One of the fastest-growing economies in the world, India has grown at a rate of above seven per cent over the last decade. Much of this growth can be explained by the growth of its cities. Cities have emerged as economic powerhouses that have defined job growth within the country.
While prosperity has increased in cities, so have the challenges they face. The challenges are of inequality, unplanned urbanisation, mass migration, poverty, unemployment and the like. Some cities have even witnessed a fall in their quality of life.
The challenges that our cities face can be managed if looked at from the lens of competitiveness.
Competitiveness depends on the long-term productivity of a region. A competitive city is a city that successfully facilitates its firms and industries to create jobs, raise productivity, and increase incomes of its citizens over time.
The City Competitiveness Report 2017 represents the competitive performance of 50 Indian cities on different parameters. It uses the framework of Michael Porter's Diamond Model which defines competitiveness as the sum total of factor conditions, demand conditions, context for firm strategy and rivalry, and related and supporting industries.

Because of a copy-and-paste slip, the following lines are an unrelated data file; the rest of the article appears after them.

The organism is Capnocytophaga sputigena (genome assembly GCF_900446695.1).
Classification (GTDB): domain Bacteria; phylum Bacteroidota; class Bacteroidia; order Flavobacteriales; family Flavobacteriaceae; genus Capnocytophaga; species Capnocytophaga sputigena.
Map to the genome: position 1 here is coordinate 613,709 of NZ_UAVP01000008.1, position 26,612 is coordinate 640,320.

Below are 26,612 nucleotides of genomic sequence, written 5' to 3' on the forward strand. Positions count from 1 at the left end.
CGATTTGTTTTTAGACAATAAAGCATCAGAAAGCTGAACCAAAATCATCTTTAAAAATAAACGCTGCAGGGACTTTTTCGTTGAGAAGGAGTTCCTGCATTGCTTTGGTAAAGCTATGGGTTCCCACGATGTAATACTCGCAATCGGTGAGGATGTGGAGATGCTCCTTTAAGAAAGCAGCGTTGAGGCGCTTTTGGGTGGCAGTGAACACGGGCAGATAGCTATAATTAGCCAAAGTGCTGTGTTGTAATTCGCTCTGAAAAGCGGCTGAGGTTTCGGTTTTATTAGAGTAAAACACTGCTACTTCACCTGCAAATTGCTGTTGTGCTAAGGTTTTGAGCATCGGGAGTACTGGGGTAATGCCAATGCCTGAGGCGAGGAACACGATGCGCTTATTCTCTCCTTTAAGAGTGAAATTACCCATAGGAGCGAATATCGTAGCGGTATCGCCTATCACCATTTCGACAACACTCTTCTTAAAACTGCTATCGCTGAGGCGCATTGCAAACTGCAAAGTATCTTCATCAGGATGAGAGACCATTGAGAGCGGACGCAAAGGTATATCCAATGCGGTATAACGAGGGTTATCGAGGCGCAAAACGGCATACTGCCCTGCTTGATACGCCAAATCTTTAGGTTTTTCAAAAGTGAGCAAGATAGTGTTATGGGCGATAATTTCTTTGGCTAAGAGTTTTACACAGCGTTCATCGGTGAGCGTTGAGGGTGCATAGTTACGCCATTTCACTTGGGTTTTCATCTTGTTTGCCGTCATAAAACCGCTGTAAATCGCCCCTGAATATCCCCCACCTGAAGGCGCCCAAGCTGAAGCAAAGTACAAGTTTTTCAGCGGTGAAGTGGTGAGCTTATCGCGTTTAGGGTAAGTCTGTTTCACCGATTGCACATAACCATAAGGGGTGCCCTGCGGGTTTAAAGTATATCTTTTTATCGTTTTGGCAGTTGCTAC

The analysis brings out some interesting insights. First, the population of a city has a direct bearing on its level of competitiveness, i.e., big Indian cities are also the most competitive. This suggests that either the population acts as an active resource (as a factor of production) and positively impacts the competitiveness of a city or that competitive cities tend to be more attractive to the general population.
The literacy rates in these cities are substantially higher than India's national average. This, coupled with their high population densities, creates the best demand conditions in the country, thus adding to their competitiveness levels.
The presence of quality educational institutions in the big cities helps them attract the best talent from all over the country. This, coupled with job opportunities they offer, help them retain such talent. The presence of such diverse talent helps in sustaining the growth, productivity and economy of these cities. Sound financial infrastructure and relatively higher financial literacy levels further add to their competitiveness.